The Valley of the Fear - Essay
Adrian Flynn’s playwright “The Valley of the Fear”, adapted from the novel by Conan Doyle, demonstrates how the writer uses techniques to convey an impression of suspense and mystery through scenes with a high level of anticipation and uncertainty. Suspense is achieved through the use of literary devices and events that stimulate the viewer’s moods. Readers wait with anticipation for the next secret to be revealed in strong, sudden scenes. Furthermore, Doyle creates a sense of tension by never giving the reader an entire answer so they can make up their own mind about what’s happening.
The murder of John Douglas illustrates how the playwright is punctuated at times with strong, sudden scenes to keep you on edge. Someone …show more content…
I shall have to tell my tale to the police; but, between ourselves, if it were not for the convincing evidence of this wound of mine, I should be surprised if they believed my statement, for it is a very extraordinary one, and I have not much in the way of proof with which to back it up. And, even if they believe me, the clues which I can give them are so vague that it is a question whether justice will be done.
Author’s generate suspense out of relatively mundane things, such as tension, risks, characters being compromised, facing off alone, or whether the stuffy hero will walk under the door just before the pail of water falls down.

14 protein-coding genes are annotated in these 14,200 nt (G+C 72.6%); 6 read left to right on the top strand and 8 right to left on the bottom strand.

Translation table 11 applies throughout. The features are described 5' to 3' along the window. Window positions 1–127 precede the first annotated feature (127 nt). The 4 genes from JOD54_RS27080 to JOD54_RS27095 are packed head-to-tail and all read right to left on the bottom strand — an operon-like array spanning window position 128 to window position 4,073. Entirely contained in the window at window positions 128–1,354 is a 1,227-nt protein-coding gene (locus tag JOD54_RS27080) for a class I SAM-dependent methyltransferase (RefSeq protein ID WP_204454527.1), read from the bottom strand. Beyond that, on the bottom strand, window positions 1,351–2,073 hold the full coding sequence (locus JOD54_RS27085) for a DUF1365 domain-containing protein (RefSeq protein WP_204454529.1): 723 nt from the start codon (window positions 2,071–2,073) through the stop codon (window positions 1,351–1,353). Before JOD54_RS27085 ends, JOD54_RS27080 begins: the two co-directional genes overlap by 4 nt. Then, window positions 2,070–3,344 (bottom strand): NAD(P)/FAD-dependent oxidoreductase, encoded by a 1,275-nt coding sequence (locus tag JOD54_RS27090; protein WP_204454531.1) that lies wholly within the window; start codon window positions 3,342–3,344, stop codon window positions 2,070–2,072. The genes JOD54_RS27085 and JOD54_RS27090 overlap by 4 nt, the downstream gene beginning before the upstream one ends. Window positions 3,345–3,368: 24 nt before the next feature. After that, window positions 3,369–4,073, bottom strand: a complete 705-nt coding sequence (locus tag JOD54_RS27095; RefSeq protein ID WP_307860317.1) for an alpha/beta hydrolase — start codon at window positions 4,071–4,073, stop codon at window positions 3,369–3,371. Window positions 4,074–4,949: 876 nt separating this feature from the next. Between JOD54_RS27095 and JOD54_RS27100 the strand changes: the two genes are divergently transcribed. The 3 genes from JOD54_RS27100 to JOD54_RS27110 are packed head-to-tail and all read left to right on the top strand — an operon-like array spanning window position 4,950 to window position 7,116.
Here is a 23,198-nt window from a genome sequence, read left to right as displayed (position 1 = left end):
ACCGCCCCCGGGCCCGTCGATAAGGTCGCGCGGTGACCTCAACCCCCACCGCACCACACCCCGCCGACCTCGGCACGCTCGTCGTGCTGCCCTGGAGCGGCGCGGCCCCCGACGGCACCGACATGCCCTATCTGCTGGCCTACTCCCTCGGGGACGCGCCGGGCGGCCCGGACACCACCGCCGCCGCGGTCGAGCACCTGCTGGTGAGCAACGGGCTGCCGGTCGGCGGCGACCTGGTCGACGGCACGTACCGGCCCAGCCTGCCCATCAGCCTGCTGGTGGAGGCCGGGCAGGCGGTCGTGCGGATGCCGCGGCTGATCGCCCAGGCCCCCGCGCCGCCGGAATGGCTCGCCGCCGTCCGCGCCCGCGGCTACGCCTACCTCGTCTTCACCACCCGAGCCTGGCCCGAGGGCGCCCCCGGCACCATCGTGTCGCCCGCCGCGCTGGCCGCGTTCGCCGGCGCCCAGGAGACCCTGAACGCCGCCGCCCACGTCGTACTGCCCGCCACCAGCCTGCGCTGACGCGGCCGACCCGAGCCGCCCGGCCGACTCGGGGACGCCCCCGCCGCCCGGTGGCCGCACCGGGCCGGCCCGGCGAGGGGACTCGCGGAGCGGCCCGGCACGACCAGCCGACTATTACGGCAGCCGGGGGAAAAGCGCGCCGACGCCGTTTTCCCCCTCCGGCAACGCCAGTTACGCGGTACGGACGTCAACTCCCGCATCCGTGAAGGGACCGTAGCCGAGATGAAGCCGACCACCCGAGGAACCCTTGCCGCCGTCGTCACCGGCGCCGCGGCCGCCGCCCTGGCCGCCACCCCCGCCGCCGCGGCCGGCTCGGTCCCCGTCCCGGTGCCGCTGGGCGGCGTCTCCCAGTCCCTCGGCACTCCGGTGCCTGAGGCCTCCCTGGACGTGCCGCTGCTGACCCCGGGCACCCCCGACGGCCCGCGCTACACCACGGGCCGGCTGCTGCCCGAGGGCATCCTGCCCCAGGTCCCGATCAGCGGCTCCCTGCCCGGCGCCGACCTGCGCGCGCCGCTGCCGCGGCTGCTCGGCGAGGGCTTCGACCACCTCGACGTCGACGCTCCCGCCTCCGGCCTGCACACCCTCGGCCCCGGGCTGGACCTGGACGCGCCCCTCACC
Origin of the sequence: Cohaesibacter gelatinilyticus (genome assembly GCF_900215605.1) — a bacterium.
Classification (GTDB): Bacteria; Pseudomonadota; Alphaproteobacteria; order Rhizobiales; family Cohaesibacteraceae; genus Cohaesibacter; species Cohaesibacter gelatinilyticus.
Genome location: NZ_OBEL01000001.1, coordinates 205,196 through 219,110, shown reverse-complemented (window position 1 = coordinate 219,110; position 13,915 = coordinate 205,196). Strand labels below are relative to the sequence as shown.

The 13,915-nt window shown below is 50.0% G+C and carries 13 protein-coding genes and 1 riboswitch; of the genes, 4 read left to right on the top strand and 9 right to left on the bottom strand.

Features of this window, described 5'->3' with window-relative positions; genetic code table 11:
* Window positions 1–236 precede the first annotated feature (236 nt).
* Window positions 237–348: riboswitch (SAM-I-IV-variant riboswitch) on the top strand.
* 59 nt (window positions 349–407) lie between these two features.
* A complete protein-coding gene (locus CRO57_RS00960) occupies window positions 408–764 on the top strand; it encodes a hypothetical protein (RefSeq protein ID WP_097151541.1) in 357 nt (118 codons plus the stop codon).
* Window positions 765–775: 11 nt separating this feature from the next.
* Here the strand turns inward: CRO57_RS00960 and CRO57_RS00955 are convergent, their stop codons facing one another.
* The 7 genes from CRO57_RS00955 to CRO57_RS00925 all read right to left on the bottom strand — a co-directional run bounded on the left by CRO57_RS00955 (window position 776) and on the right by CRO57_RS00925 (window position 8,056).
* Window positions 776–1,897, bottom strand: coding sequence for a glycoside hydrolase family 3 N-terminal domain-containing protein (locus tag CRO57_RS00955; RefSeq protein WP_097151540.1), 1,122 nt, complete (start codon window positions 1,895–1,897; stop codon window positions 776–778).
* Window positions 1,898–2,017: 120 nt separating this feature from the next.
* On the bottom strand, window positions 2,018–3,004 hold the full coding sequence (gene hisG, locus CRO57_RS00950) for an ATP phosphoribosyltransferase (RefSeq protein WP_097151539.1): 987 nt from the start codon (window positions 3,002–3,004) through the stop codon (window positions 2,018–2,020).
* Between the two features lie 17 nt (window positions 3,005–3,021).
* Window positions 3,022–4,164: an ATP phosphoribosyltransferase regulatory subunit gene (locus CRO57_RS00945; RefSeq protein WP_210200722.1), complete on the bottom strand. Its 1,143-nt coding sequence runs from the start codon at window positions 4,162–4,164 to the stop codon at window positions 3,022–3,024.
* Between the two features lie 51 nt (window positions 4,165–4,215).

Throughout the beginning of the playwright the level of anxiety is heightening due to the narrator, Dr Watson, is built up to ensure a relationship of tension (deception) between him and the reader. Everything he says is instantly unquestionable and this amplifies the mystery and suspense. An example of this is: When Sergeant Wilson questions Barker, Ames and Mason regarding the murdered victim’s (Master’s) wedding ring. Here you can see that Doyle is emphasising Watson’s profession. The reader is given the impression that because Watson is an apprentice he can be trusted. Furthermore, the reader knows that he’s going to dramatise the events. To ensure that the mystery itself is properly addressed (disguised), no detail is left out and this creates vivid images. The